1. Adequate, but not too much Vitamin D intake
Vitamin D is a vitamin that has an essential role in maintaining bone health by increasing the absorption of calcium. After SCI, there are a number of different factors that may contribute to a vitamin D deficiency, including reduced exposure to sunlight, inadequate diet, and side effects from medications metabolized by the liver. Research evidence suggests that vitamin D supplements can help to maintain bone mineral density in the legs after SCI. Your health care team should measure and monitor your vitamin D serum level to ensure it remains in the optimal range.
There are currently no SCI guidelines on vitamin D intake. In Canada, the general recommendation for adults is to consume 600 IU of vitamin D each day or 800 IU each day for those older than 70 years. Osteoporosis Canada recommends that people with osteoporosis, multiple fractures, or conditions affecting vitamin D absorption should aim for 800-2000 IU each day. Intakes greater than 4000 IU per day are not recommended to prevent adverse effects associated with excessive levels of calcium due to its increased absorption by vitamin D.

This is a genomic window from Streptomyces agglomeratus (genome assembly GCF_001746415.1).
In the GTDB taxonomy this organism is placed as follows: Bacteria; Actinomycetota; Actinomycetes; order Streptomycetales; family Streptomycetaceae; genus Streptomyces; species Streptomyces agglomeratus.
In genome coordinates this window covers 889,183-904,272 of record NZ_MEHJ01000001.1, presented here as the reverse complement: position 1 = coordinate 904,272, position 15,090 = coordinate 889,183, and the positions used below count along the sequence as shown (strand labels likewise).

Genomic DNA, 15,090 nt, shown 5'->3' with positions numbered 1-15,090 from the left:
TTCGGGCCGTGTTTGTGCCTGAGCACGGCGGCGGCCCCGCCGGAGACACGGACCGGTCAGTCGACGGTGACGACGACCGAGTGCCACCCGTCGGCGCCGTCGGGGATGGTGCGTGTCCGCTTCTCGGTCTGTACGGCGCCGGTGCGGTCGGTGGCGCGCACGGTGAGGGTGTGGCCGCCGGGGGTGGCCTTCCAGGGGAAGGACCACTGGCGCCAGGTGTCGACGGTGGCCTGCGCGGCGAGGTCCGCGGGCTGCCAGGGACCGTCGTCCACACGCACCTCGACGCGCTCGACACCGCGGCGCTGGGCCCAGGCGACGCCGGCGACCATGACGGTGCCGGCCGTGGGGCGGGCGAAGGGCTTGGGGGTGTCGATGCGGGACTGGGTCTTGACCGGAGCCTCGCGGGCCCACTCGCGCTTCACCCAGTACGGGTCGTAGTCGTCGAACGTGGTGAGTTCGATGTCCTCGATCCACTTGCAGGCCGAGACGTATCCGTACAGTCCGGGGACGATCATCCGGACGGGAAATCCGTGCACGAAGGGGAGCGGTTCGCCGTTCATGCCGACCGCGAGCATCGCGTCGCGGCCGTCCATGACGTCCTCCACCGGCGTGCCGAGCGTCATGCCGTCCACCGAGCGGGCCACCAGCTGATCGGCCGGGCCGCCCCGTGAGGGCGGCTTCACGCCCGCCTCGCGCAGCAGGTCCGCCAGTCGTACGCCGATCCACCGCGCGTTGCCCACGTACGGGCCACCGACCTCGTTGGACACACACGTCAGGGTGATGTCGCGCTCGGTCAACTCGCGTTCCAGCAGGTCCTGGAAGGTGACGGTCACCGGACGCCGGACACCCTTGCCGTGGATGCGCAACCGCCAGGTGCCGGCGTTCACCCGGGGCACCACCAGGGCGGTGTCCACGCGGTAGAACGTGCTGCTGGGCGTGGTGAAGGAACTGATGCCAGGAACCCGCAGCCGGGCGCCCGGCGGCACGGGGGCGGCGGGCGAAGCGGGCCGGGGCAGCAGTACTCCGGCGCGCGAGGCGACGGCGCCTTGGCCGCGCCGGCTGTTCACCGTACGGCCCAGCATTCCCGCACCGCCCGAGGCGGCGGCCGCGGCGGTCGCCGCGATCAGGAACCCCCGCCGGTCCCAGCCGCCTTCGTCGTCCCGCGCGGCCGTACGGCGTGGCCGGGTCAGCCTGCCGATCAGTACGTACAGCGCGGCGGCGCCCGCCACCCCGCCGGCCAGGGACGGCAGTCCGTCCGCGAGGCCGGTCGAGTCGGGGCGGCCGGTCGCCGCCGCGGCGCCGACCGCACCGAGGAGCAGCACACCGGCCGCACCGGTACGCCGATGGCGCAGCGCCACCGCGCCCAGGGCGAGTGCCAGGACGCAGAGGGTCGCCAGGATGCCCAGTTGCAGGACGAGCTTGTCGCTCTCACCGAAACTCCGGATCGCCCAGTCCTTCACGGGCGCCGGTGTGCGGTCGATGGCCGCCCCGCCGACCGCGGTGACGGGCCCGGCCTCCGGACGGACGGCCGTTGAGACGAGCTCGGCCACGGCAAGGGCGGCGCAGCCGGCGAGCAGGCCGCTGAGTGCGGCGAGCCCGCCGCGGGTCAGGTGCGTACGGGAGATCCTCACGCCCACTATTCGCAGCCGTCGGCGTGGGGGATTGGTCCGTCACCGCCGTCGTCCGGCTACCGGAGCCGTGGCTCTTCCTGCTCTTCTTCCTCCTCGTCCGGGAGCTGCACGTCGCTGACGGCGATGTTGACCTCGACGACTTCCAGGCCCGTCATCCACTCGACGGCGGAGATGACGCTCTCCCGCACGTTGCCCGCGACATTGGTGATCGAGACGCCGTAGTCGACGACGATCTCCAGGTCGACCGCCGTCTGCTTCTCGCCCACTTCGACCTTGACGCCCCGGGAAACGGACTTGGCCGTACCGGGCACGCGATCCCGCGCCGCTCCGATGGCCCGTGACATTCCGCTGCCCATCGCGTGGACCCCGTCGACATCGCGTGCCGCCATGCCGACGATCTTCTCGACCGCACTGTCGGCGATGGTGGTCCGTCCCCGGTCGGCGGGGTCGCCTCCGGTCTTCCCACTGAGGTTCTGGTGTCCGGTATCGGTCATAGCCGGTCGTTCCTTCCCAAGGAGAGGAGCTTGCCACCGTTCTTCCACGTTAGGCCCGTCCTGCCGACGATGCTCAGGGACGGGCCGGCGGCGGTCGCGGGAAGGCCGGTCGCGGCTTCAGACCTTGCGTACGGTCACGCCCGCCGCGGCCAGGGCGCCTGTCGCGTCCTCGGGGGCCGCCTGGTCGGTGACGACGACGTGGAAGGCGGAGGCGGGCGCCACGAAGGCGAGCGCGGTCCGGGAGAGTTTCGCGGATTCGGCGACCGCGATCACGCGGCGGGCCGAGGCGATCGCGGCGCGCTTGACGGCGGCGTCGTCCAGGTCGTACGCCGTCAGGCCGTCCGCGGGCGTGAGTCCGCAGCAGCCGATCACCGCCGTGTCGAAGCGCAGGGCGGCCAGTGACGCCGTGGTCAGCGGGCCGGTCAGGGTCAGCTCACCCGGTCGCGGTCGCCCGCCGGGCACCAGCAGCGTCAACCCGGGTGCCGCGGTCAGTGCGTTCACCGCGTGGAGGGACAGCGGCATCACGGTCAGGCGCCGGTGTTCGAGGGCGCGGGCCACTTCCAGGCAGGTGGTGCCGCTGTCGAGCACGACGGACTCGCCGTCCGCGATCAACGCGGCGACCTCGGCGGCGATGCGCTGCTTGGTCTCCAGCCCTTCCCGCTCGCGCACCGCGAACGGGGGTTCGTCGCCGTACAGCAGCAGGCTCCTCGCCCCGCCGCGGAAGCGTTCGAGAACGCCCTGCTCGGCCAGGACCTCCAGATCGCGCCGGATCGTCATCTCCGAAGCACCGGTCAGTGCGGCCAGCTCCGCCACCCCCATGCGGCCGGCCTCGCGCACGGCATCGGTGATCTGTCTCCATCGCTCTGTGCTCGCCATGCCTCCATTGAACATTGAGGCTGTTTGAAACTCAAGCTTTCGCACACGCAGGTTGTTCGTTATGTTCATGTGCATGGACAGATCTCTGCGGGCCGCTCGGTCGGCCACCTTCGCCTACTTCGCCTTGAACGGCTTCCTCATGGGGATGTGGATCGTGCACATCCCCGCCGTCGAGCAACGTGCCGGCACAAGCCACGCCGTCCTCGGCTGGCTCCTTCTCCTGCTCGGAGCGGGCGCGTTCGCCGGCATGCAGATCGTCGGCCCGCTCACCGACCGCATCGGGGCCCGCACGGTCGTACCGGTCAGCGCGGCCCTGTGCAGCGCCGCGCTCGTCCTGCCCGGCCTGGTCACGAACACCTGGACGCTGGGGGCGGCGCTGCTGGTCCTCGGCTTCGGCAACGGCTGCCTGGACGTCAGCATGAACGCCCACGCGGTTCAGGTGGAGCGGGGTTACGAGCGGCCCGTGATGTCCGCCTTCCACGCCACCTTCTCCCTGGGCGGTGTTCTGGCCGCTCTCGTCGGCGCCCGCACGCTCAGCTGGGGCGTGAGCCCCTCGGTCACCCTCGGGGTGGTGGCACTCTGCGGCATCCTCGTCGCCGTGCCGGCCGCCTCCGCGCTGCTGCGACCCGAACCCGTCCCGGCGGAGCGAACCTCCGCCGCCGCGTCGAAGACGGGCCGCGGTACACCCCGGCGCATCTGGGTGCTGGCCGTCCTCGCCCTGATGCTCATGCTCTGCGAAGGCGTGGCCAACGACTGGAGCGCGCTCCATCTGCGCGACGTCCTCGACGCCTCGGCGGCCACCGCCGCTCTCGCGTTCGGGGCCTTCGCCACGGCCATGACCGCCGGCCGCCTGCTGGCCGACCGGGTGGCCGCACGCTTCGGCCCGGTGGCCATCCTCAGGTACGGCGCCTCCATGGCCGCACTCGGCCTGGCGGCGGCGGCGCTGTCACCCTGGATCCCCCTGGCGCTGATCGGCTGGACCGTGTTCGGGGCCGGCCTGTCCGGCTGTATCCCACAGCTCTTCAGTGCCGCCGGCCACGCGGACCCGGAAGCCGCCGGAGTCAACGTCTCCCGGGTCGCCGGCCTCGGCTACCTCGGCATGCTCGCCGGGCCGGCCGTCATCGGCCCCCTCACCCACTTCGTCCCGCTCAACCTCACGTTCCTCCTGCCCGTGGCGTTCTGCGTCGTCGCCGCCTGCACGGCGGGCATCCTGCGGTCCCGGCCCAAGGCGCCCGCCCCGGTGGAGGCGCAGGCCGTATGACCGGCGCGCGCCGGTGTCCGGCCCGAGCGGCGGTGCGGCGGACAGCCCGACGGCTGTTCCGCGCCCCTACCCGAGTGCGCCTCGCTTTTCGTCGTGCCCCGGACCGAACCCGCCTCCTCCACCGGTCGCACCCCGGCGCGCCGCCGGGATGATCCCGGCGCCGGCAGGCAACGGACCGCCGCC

2. Adequate, but not too much Calcium intake
Calcium is the main mineral in bone and is a common supplement used to treat women with osteoporosis after menopause. Current evidence suggests that calcium supplements alone do not reduce bone loss after SCI. However, calcium and vitamin D are used together to maintain bone density. Additionally, research suggests that high calcium intake achieved by using supplements may be linked to the development of coronary artery calcification (hardening of the heart arteries due to calcium build-up). Increasing calcium intake through food sources instead appeared to decrease this risk. As a result, dietary sources of calcium should be optimized first before considering supplementation.
There are currently no SCI guidelines on calcium intake. In Canada, the general recommendation for adults is to consume 1000-1200 mg of calcium each day or 1200 mg each day for those older than 70 years. Intakes greater than 2000-2500 mg per day are not recommended to prevent adverse effects such as bone pain and kidney stones. If you have stones in your bladder or kidney, calcium intake will need to be lower than that of your peers.
3. Drug Therapy
There are two main treatment approaches that can be taken to osteoporosis after SCI, depending on the length of time since the injury: